I think so, definitely, but I’m a bit wary about it because [those ideas] aren’t fully-formed in my own mind. I’m not an academic. Academic people have a real way with expressing those sorts of things, but even though I definitely have these conceptual ideas, it’s very abstract. So rather than sounding po-faced, or trying to express something and not expressing it in the way that I’d like because I find it hard to communicate it, I tend to just sort of… not?
I think there’s a big difference between doing press where it’s like ‘right, it’s press time, let’s do every single bit that’s available to me’, and speaking to certain people who garner, or reach in and pull out bits that you’re prepared to communicate – where it’s two-way, rather than just me spouting off. Doing this also helps me to bring it out of myself, and you know, communicate back to myself where this is all going.
What about the press releases for Ghettoville and R.I.P., which are quite descriptive and clearly things you’ve thought about for a while, and you’ve consciously put them out as both accompaniments to and explanations of the record?
Well with the music, I’ve always been a bit like… I get how it’s made, and what happens on the computer, and so forth, but why are other people so forcefully connected to it? What is it about it that pulls us in at its core? That’s always been the thing for me – what is that force? I just needed to not deny it, I guess, and just think about the energy of it all, the pure energy.
I try to balance light with dark, and what is light to me is often very dark to somebody else, and vice versa. It’s that sun / moon balancing act.
You’ve said in a past interview that there’s a fine line between a soap opera and a real opera, and I think that’s always been there in what you do – there’s a balance between dark and night, it’s comedic and it’s serious, and in terms of how concepts play into your music, I suppose there’s a balance between instinct and method.
Yeah, I just try and balance everything off. And I try to be as honest as possible in terms of the reasoning behind it… and also to try and hold onto that zone of ‘this is your own work’. Because outside of that, when people take it, whether that’s through the record label, a shop, or whatever, that side of it is really disconnected to the way that it’s made.
That’s why I say it’s a cold process with me. A good review and a bad review are exactly the same to me, whereas to some people it’s the end of the world. I just want to make something that’s… inscrutable? Something that answers all the questions in my mind at that particular time. And once I finish writing it, I always have a weird feeling about it. I’ll think it’s the best thing I’ve ever done, then the next day I’ll think it’s the worst thing I’ve ever done.
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Do you find it hard to put a full stop on a project? To reach a point where you can be like ‘OK, I’ve worked on this for enough time – it’s an album’.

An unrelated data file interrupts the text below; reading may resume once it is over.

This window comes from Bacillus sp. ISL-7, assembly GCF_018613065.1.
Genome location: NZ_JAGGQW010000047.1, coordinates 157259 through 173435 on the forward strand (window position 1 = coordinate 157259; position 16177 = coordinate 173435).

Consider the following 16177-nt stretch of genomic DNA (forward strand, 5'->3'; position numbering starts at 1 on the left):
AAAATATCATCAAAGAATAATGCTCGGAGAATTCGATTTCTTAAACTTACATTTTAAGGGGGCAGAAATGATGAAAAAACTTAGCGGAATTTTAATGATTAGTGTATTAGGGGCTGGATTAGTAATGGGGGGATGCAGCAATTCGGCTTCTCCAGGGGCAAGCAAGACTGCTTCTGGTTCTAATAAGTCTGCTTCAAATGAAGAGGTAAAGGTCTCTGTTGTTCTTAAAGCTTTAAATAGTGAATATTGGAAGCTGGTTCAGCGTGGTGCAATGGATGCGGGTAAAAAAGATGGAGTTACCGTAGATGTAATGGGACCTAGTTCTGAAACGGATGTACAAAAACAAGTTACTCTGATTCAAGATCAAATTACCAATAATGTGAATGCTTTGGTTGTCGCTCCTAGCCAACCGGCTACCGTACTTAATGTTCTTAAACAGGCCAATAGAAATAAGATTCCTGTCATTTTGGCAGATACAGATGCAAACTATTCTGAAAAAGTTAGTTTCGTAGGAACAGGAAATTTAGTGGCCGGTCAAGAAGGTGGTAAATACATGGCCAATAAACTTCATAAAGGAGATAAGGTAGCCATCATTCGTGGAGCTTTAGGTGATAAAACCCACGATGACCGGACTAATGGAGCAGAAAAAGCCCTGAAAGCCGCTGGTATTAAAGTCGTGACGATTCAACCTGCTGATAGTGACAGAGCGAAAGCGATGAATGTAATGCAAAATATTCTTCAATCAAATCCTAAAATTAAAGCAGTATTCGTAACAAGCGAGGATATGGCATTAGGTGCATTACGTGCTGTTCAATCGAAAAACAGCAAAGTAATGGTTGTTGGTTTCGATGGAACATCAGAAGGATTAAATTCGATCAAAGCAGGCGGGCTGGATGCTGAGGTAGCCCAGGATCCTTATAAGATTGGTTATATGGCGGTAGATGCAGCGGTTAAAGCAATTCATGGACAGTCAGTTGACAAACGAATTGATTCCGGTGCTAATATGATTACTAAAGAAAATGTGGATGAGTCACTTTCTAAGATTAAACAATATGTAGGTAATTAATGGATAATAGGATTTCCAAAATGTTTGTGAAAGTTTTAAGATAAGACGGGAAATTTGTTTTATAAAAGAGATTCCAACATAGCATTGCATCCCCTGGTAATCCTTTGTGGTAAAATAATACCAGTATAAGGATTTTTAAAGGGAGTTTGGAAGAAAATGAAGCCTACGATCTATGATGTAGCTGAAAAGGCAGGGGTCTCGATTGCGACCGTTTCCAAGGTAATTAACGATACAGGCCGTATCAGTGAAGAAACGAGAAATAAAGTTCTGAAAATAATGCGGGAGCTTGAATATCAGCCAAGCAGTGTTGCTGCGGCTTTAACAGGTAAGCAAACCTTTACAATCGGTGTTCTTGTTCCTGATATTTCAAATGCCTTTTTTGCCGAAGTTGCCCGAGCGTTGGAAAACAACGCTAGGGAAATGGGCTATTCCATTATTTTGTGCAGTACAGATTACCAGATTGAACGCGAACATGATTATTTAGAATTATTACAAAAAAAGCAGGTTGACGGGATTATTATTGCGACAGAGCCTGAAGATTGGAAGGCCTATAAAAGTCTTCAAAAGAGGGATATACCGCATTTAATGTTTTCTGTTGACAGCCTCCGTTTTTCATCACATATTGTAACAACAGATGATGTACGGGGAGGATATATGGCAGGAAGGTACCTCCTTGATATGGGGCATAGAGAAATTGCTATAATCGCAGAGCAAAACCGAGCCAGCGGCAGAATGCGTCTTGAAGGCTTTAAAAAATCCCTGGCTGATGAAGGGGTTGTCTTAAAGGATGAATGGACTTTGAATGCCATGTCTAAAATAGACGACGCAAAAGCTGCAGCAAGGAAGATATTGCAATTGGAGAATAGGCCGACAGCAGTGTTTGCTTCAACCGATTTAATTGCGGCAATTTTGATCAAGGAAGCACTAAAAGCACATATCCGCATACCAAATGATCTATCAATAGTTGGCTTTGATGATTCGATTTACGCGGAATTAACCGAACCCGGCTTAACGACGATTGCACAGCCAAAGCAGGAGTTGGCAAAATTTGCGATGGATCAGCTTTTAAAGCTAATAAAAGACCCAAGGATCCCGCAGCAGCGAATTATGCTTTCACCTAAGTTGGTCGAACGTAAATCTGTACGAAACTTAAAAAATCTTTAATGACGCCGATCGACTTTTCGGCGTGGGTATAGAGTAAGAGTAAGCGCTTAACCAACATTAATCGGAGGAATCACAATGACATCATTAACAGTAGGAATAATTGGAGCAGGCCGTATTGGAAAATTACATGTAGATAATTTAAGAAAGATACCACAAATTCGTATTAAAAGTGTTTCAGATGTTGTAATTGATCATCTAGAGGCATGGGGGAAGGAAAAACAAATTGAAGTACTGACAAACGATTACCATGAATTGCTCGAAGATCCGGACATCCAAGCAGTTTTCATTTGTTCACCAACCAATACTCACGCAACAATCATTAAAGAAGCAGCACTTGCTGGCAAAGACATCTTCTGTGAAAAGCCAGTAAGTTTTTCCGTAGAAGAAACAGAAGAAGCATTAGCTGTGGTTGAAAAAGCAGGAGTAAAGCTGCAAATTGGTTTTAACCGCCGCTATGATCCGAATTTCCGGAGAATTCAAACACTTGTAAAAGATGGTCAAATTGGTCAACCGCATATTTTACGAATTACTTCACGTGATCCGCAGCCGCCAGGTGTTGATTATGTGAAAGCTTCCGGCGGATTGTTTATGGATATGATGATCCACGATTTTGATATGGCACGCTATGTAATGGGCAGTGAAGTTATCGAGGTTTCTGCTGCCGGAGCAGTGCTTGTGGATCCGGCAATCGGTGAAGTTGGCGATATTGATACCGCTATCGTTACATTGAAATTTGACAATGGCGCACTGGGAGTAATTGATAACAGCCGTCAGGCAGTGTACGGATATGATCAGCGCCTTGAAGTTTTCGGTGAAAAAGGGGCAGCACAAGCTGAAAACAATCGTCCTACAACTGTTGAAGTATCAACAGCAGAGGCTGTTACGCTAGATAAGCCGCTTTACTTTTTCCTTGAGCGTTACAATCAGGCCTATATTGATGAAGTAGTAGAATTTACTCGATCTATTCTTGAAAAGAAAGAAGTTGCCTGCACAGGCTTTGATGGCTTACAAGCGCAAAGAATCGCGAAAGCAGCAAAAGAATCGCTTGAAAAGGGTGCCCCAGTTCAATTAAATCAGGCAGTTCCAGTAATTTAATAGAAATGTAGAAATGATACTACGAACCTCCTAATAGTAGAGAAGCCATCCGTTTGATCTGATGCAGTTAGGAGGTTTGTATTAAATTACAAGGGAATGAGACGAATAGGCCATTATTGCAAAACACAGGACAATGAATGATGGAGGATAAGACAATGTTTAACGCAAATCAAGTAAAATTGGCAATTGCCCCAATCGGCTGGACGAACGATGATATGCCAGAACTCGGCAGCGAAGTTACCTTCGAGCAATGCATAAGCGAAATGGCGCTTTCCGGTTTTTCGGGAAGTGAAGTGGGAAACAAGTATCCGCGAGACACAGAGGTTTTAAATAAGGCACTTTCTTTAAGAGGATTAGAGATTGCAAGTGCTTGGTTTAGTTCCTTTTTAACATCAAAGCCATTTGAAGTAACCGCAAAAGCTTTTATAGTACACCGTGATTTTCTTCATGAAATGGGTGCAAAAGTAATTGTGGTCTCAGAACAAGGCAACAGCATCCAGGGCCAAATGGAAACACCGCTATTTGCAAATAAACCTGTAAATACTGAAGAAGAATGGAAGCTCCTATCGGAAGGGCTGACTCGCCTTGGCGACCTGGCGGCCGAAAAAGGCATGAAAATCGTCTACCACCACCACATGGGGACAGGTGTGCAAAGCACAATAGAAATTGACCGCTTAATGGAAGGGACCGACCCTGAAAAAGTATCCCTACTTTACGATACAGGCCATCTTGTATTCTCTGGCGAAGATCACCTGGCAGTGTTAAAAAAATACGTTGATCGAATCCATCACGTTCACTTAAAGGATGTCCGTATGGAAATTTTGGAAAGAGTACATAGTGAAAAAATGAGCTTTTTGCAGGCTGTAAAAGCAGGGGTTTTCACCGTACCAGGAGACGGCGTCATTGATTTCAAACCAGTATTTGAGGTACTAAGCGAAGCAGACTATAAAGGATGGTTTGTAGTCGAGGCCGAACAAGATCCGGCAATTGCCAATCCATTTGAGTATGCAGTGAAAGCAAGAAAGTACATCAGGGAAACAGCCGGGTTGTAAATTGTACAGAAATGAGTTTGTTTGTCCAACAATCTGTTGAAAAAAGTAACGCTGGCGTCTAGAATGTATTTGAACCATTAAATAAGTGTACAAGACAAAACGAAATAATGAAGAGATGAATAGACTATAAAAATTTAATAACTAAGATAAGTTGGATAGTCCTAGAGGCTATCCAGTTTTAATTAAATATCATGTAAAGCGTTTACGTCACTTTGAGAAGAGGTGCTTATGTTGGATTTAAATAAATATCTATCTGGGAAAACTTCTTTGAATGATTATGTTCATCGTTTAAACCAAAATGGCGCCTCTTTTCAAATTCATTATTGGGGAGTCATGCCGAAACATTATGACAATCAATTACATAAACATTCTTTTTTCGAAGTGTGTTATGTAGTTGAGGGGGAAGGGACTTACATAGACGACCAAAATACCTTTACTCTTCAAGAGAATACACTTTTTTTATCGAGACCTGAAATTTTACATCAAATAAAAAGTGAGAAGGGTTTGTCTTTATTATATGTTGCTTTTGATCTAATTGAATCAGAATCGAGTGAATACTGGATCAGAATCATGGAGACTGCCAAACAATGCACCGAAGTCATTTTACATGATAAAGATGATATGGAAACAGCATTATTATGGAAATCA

It does depend. Splazsh was the easiest album to write. I’d already started writing it when Hazyville came out, and it was pretty fully-formed in my mind. This one was much more fraught. There was a tipping point where I was like OK, I can either be really delicate with this or I can really push it over the edge, and do things with it that… people find unlistenable, honestly. But that’s part of the contrast. And if you buy the vinyl, then something that might sound collapsed and not really there… all you need to do is adjust the pitch and it becomes a completely different track, you know? It was those kind of mechanisms that were interesting me throughout the entire thing – that something isn’t always how you see it. You can always manipulate it to become something else. I mean that’s what hip-hop was born on.
I don’t think you can do that if you’re worried about how people will respond. Doing things like that is about being an artist. It took me a while to really take the jump on that level. I’m not trying to say that like ‘I’m an artist mate, of course’…
But it’s your vision, and I guess you have to build up the self-belief to ride for it. Was that hardest with Hazyville? It’s the album you took the longest on.
It was easier with Hazyville because I didn’t have those things in my mind. I had one laptop, which I’d already collected a load of sounds on. I was using Reason which is a very instant piece of software. All I had to do was load up sounds and mess around until I had something I was happy with – that’s the way that I was working. It was all based on how those sounds were recorded, and that’s how I stumbled on this strange, grey sound, because all the things that I’d sampled were different bitrates, sampled from different sources, and so to put them together you had to work in a way which balanced them against each other – EQing to the point where it lost its original form. All of a sudden, I had this marble-ish effect, and that’s why I got so into it – it wasn’t just dark, it felt like those black and white films that I was really into, and that’s where I wanted to get to. It was really cool working that way.
Do you still consider what you do greyscale?